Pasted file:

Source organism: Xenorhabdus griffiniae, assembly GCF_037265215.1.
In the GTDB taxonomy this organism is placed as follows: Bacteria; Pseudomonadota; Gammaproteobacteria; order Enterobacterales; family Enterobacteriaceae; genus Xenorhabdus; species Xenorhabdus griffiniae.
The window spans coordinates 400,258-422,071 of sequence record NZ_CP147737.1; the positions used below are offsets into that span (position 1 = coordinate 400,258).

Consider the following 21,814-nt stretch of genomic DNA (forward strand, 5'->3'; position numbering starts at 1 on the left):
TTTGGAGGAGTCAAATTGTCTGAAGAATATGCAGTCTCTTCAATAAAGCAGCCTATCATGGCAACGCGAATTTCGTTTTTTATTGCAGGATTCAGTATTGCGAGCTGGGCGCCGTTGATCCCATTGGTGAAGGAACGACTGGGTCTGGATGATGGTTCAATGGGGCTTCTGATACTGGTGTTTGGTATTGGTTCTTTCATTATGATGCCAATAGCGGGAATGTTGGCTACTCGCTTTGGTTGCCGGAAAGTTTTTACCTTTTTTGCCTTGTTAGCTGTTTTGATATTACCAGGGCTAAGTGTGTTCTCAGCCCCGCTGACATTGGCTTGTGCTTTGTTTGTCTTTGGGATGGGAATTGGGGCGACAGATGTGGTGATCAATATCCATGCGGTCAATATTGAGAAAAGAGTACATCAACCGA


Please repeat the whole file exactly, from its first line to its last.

Source organism: Xenorhabdus griffiniae, assembly GCF_037265215.1.
In the GTDB taxonomy this organism is placed as follows: Bacteria; Pseudomonadota; Gammaproteobacteria; order Enterobacterales; family Enterobacteriaceae; genus Xenorhabdus; species Xenorhabdus griffiniae.
The window spans coordinates 400,258-422,071 of sequence record NZ_CP147737.1; the positions used below are offsets into that span (position 1 = coordinate 400,258).

Consider the following 21,814-nt stretch of genomic DNA (forward strand, 5'->3'; position numbering starts at 1 on the left):
TTTGGAGGAGTCAAATTGTCTGAAGAATATGCAGTCTCTTCAATAAAGCAGCCTATCATGGCAACGCGAATTTCGTTTTTTATTGCAGGATTCAGTATTGCGAGCTGGGCGCCGTTGATCCCATTGGTGAAGGAACGACTGGGTCTGGATGATGGTTCAATGGGGCTTCTGATACTGGTGTTTGGTATTGGTTCTTTCATTATGATGCCAATAGCGGGAATGTTGGCTACTCGCTTTGGTTGCCGGAAAGTTTTTACCTTTTTTGCCTTGTTAGCTGTTTTGATATTACCAGGGCTAAGTGTGTTCTCAGCCCCGCTGACATTGGCTTGTGCTTTGTTTGTCTTTGGGATGGGAATTGGGGCGACAGATGTGGTGATCAATATCCATGCGGTCAATATTGAGAAAAGAGTACATCAACCGA